Resolution Statement – 12378-20 Way v Mail Online
Summary of Complaint
1. Naomi Way complained to the Independent Press Standards Organisation that Mail Online breached Clause 1 (Accuracy), Clause 2 (Privacy) and Clause 6 (Children) in an article headline “Divorced single mother, 33, says she has no problem getting dates with men who call her 'beautiful' but claims she's been dumped 30 times because they see her two children as 'baggage'” published on 7 August 2020.
2. The article was a woman’s account of dating as a single parent. She said that in her experience, potential partners were put off by the fact she had children. The article included information about her life and background as well as photographs of her and her children. Her children’s faces were visible in these photographs and the article gave their names and ages.
3. The complainant was the woman whose account was reported in the article. She said that the article was inaccurate – it was not the case that she had been “dumped” 30 times and in fact she had been on 30 dates which had not worked out. She also said that the article breached Clause 2 and Clause 6 by using photographs of her and her children without her permission. She said that these were taken from her Facebook page.
4. The newspaper did not accept that the article breached the Editors’ Code. It said that the article was based on an interview the complainant gave to a different newspaper on the same points. It said that the headline of this original article also used the word “dumped”, and in any event the description was not an inaccurate summary of the complainant’s position that she had been on 30 failed dates. It said the photographs used in the article were publicly available on the complainant’s social media without any privacy settings, and noted that at the time the article was published, the original article used un-pixelated photographs of the children. It also said that identifying details of her children had already been provided with her consent to be used in the other article.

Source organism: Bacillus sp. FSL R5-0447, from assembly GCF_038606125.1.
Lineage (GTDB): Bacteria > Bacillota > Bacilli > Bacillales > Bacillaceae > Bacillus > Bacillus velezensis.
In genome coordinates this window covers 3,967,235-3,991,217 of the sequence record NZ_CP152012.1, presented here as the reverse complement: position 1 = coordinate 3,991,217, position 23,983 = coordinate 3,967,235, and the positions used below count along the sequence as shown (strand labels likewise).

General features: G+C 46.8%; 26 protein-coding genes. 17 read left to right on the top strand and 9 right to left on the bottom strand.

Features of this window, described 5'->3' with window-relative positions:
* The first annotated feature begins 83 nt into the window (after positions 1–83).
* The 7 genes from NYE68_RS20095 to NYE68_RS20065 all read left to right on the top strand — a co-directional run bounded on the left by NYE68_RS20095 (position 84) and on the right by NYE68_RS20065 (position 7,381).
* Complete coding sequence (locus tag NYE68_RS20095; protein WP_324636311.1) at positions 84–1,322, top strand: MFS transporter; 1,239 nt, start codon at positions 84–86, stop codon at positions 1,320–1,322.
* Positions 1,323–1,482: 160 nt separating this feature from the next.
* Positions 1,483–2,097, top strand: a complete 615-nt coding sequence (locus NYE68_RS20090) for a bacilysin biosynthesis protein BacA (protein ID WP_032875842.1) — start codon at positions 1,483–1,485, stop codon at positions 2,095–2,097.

Relevant Code Provisions
5. Clause 1 (Accuracy)
i) The Press must take care not to publish inaccurate, misleading or distorted information or images, including headlines not supported by the text.
ii) A significant inaccuracy, misleading statement or distortion must be corrected, promptly and with due prominence, and — where appropriate — an apology published. In cases involving IPSO, due prominence should be as required by the regulator.
iii) A fair opportunity to reply to significant inaccuracies should be given, when reasonably called for.
iv) The Press, while free to editorialise and campaign, must distinguish clearly between comment, conjecture and fact.
6. Clause 2 (Privacy)
i) Everyone is entitled to respect for his or her private and family life, home, health and correspondence, including digital communications.
ii) Editors will be expected to justify intrusions into any individual's private life without consent. In considering an individual's reasonable expectation of privacy, account will be taken of the complainant's own public disclosures of information and the extent to which the material complained about is already in the public domain or will become so.
iii) It is unacceptable to photograph individuals, without their consent, in public or private places where there is a reasonable expectation of privacy.
7. Clause 6 (Children)
i) All pupils should be free to complete their time at school without unnecessary intrusion.
ii) They must not be approached or photographed at school without permission of the school authorities.
iii) Children under 16 must not be interviewed or photographed on issues involving their own or another child’s welfare unless a custodial parent or similarly responsible adult consents.
iv) Children under 16 must not be paid for material involving their welfare, nor parents or guardians for material about their children or wards, unless it is clearly in the child's interest.
v) Editors must not use the fame, notoriety or position of a parent or guardian as sole justification for publishing details of a child's private life.
8. The complaint was not resolved through direct correspondence between the parties. IPSO therefore began an investigation into the matter.
9. During IPSO’s investigation, the publication offered to remove the online article from its website.
10. The complainant said that this would resolve the matter to her satisfaction.
11. As the complaint was successfully mediated, the Complaints Committee did not make a determination as to whether there had been any breach of the Code.
Date complaint received: 12/08/20
Date complaint concluded by IPSO: 27/10/20